The lesson here is that if your app looks similar to other apps they reject, they are not going to read anything you have written and you aren’t going to stand a chance.  Your app needs to look like it fits on an Apple device.  For more information see our article on How to Design an iPhone UI.  Yes, you can be rejected for having an unsightly app.  It has to be well-designed, have strong graphics, be tested thoroughly, serve a functional purpose, as well as delight the user.  Good design looks easy, but it takes a lot of work to achieve it.  Take the example of an Olympic athlete.  They make it look so easy, but in reality you are seeing the result of a great deal of time and work.  One important document you need to read is the iOS Human Interface Guidelines.  Following these guidelines when designing and developing your app will help make your app look like it belongs on an Apple device.

Make it Useful.  Your app must be useful.  If your app could just as easily be a static website, it will likely be rejected.  A lot of developers want to make business card apps, where the app is nothing much beyond a mere business card with an app icon.  It looks cool to the developer and her friends, but Apple won’t allow this on the iTunes store (it might be fine, however, in Google Play).  You could make an app that is essentially a high-quality brochure for your products and services, as long as it uses the unique capabilities that an app provides, such as the ability to download fresh new videos on a periodic basis, or present other types of dynamic content.

Don’t Cite Existing Apps.  After a rejection, arguing to the reviewer that there is another approved app already on the store that has the same behavior or issue as yours is not an effective strategy.  All that matters are the policies, and you must abide by their policies and procedures just like everybody else (the other app may have been approved before this certain policy was in place).  I hear this rationale a lot when different folks try justifying design decisions, and the same logic applies.  Just because you see it on the iTunes store, doesn’t mean it’s an example of good design.  There are many apps on the store with poor design.  Some of them are popular apps, and they have made it despite their design flaws.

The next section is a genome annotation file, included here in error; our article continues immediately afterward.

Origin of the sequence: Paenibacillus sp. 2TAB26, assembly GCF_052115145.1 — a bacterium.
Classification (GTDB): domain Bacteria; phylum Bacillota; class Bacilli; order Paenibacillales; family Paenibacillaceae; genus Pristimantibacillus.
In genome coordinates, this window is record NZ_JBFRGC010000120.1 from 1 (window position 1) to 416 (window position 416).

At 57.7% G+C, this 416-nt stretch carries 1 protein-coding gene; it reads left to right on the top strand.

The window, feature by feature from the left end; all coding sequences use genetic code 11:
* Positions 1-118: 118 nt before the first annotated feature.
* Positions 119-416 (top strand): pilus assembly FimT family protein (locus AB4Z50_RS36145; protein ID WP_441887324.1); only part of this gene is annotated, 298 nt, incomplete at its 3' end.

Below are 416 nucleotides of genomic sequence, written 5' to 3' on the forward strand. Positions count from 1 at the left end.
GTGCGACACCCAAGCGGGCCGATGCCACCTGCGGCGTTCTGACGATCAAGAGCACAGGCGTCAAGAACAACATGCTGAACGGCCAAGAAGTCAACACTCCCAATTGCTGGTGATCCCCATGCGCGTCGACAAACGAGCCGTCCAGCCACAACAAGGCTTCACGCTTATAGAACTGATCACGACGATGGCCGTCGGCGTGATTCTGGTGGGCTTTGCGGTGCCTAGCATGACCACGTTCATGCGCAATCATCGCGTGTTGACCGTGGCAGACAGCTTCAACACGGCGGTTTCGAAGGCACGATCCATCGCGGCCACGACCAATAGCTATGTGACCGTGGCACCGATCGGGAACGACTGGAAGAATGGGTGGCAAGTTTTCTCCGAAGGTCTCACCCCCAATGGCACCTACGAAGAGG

Good Code.  Make sure your app is technically well-designed and coded.  Apple can reject your app if your technical house is not in order, or if you’re using the wrong APIs to achieve various tasks in the app.  That being said, it can be quite a long process if a customer calls us with an already-developed app and they want it submitted to the iTunes Store.  If the developers have done a great job, then the process will be quick, but if a lot of things need to be fixed, then we need the time to fix those things, which sometimes can take weeks or longer.  One file that needs special attention is the info.plist file.  This file stores the settings, configurations, and device requirements for the app.  There are potentially hundreds of settings, and this is not a place for novice developers to experiment.

You might wonder where these Apple app reviewers sit?  These folks are at Apple in the San Francisco Bay Area.  I know a guy who is responsible for release management for a successful social company that has a top app.  One of his employees was having a beer in San Francisco and actually met the guy who approved his app (which had been rejected in the past).  He asked, “Can’t we coordinate a little bit or at least talk on the phone?  We’ve been one of the most popular apps on the store for a while now.”  In the end, the Apple guy was nice, but my friend’s employee couldn’t get any additional cooperation.

Posted in App Development, iOS Apps, iPad Apps, iPhone Apps, Mobile Apps